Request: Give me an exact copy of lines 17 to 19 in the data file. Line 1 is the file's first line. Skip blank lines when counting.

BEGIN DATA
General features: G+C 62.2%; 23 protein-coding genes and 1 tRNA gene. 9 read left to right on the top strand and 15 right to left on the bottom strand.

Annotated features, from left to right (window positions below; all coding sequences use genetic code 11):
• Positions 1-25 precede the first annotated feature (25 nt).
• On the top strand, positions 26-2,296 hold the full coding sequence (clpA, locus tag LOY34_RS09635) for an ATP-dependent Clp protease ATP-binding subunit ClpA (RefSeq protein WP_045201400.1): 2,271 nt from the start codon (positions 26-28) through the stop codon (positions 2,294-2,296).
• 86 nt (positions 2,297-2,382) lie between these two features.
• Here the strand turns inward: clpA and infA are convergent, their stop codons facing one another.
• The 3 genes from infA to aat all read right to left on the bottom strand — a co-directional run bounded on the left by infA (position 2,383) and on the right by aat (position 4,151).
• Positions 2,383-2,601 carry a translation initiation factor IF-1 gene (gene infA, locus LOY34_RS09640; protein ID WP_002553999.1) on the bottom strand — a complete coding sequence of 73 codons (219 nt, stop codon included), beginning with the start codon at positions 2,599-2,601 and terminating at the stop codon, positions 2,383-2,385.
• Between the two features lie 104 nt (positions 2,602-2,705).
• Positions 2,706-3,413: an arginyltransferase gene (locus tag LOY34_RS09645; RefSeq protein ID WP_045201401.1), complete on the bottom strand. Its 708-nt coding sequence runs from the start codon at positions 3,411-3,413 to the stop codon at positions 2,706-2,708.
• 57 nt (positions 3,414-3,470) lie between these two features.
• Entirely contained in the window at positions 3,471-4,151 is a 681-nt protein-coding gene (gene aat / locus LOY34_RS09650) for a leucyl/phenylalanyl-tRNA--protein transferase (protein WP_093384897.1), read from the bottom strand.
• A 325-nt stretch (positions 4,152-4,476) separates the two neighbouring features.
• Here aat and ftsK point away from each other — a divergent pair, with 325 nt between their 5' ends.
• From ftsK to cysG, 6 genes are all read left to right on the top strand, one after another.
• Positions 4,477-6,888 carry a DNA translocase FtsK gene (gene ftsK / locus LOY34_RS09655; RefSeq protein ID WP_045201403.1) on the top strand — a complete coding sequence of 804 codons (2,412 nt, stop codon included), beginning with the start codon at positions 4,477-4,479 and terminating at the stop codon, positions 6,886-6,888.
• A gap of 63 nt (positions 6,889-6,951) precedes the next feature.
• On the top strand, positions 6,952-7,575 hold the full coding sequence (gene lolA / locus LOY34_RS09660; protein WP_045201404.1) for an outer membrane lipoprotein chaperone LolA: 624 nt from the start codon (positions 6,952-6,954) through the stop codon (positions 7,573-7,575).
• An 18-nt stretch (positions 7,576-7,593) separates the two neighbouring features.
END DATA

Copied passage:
• A gap of 63 nt (positions 6,889-6,951) precedes the next feature.
• On the top strand, positions 6,952-7,575 hold the full coding sequence (gene lolA / locus LOY34_RS09660; protein WP_045201404.1) for an outer membrane lipoprotein chaperone LolA: 624 nt from the start codon (positions 6,952-6,954) through the stop codon (positions 7,573-7,575).
• An 18-nt stretch (positions 7,576-7,593) separates the two neighbouring features.